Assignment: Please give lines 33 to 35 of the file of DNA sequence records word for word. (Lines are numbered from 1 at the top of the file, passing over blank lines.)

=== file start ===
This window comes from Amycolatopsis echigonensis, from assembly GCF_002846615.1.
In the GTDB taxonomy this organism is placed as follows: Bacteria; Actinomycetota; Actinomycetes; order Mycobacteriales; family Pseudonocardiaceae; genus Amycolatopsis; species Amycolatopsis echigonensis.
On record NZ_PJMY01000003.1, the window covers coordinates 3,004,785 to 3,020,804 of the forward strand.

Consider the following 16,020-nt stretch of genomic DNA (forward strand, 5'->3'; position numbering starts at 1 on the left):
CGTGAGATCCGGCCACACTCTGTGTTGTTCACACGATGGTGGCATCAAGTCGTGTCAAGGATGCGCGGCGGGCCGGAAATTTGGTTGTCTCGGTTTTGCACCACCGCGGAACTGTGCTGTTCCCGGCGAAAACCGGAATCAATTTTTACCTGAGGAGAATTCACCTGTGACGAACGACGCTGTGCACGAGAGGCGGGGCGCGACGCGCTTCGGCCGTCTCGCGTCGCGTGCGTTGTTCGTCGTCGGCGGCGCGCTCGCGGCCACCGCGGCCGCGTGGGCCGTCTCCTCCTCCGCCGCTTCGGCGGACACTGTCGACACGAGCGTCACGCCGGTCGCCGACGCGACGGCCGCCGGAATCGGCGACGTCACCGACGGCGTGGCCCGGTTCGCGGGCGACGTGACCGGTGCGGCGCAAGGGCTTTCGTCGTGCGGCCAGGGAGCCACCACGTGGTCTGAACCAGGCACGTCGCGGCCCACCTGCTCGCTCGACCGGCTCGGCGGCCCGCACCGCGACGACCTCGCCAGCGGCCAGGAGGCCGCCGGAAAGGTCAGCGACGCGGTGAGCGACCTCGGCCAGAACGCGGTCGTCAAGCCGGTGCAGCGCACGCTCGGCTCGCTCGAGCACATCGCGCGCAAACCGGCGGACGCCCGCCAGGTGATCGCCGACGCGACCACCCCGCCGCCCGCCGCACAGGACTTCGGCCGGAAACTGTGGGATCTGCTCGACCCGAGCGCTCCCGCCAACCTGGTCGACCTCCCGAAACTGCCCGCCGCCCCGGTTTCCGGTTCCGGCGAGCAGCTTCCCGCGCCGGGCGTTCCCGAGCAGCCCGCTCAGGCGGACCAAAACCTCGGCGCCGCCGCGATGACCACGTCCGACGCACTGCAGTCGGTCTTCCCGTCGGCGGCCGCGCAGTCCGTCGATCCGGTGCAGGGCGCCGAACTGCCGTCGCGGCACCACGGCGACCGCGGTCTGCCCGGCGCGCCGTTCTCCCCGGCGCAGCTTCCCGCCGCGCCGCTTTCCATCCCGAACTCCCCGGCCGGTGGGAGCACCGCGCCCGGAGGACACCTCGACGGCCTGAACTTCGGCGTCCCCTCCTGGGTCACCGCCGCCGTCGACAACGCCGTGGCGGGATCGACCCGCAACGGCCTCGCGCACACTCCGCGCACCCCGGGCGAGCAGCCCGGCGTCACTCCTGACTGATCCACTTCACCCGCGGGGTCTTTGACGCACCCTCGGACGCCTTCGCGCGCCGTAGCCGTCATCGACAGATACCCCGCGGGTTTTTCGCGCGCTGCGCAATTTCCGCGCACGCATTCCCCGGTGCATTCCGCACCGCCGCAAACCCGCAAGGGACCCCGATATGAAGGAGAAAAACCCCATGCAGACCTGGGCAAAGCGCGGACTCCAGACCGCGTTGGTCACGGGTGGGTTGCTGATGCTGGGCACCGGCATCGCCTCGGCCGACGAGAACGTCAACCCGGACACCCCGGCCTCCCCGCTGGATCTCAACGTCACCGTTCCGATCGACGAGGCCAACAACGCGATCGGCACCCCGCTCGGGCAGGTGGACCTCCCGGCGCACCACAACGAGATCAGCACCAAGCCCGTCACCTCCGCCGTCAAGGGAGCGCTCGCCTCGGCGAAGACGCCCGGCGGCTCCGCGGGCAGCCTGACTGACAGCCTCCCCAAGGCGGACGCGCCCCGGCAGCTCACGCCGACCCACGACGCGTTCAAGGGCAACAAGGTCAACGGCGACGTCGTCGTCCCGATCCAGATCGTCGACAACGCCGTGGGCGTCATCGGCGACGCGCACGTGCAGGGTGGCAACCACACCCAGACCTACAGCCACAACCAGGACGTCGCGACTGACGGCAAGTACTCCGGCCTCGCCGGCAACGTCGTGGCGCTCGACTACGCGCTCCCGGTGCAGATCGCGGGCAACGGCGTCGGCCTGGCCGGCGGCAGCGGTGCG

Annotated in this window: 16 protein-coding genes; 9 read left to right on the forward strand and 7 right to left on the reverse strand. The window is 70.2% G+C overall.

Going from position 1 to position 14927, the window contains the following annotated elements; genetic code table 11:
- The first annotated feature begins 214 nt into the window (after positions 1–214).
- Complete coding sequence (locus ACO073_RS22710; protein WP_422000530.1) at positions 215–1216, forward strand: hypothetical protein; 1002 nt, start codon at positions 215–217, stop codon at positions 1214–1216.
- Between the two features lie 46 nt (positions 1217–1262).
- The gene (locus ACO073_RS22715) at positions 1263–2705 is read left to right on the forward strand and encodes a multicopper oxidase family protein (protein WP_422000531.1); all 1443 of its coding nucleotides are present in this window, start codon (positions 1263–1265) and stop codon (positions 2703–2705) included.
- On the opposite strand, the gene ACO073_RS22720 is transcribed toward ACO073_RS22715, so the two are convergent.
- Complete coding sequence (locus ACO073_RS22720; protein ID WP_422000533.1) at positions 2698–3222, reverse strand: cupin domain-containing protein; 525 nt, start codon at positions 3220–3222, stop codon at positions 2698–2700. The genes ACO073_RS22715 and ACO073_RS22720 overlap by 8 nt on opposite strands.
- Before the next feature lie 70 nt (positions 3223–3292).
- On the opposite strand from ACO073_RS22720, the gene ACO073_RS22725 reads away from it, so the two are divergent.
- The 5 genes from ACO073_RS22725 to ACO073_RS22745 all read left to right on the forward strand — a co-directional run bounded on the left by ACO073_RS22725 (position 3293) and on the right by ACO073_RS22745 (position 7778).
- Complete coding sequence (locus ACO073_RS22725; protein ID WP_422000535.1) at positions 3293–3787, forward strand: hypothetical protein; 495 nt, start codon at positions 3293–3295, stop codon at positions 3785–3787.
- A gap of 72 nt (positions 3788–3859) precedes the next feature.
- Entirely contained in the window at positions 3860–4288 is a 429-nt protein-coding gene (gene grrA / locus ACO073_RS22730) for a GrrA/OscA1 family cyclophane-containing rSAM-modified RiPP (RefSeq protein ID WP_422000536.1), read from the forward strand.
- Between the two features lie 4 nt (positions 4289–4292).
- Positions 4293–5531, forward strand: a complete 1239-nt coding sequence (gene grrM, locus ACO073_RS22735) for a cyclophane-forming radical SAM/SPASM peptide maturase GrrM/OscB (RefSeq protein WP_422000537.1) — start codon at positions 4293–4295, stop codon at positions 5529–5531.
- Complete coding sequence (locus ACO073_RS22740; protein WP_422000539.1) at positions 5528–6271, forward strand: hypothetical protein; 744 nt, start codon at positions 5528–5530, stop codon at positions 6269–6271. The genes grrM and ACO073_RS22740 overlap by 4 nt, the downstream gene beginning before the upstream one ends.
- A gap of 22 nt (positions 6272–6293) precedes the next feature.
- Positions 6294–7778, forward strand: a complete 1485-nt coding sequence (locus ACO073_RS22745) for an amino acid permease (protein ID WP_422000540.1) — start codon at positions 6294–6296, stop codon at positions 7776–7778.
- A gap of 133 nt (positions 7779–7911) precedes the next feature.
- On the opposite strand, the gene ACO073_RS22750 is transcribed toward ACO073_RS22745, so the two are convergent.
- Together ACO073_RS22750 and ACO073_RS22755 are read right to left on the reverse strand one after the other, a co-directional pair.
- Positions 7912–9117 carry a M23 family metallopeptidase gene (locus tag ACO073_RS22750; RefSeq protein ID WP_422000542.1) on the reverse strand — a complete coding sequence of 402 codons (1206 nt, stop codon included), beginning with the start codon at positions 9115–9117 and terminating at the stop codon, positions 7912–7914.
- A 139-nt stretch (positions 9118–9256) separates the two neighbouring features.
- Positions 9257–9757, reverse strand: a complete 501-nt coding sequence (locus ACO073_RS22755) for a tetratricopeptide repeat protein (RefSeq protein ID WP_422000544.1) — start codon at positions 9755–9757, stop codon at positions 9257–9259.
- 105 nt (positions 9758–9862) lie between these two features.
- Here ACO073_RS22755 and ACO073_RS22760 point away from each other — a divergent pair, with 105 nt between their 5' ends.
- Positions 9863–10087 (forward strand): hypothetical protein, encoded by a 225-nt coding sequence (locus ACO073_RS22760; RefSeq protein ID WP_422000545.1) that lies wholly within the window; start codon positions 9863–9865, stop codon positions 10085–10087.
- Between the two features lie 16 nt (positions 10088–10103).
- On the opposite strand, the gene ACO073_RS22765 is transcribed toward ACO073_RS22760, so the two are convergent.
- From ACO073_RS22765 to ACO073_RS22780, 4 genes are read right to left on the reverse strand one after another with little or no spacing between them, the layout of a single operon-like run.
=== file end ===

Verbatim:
- Positions 9863–10087 (forward strand): hypothetical protein, encoded by a 225-nt coding sequence (locus ACO073_RS22760; RefSeq protein ID WP_422000545.1) that lies wholly within the window; start codon positions 9863–9865, stop codon positions 10085–10087.
- Between the two features lie 16 nt (positions 10088–10103).
- On the opposite strand, the gene ACO073_RS22765 is transcribed toward ACO073_RS22760, so the two are convergent.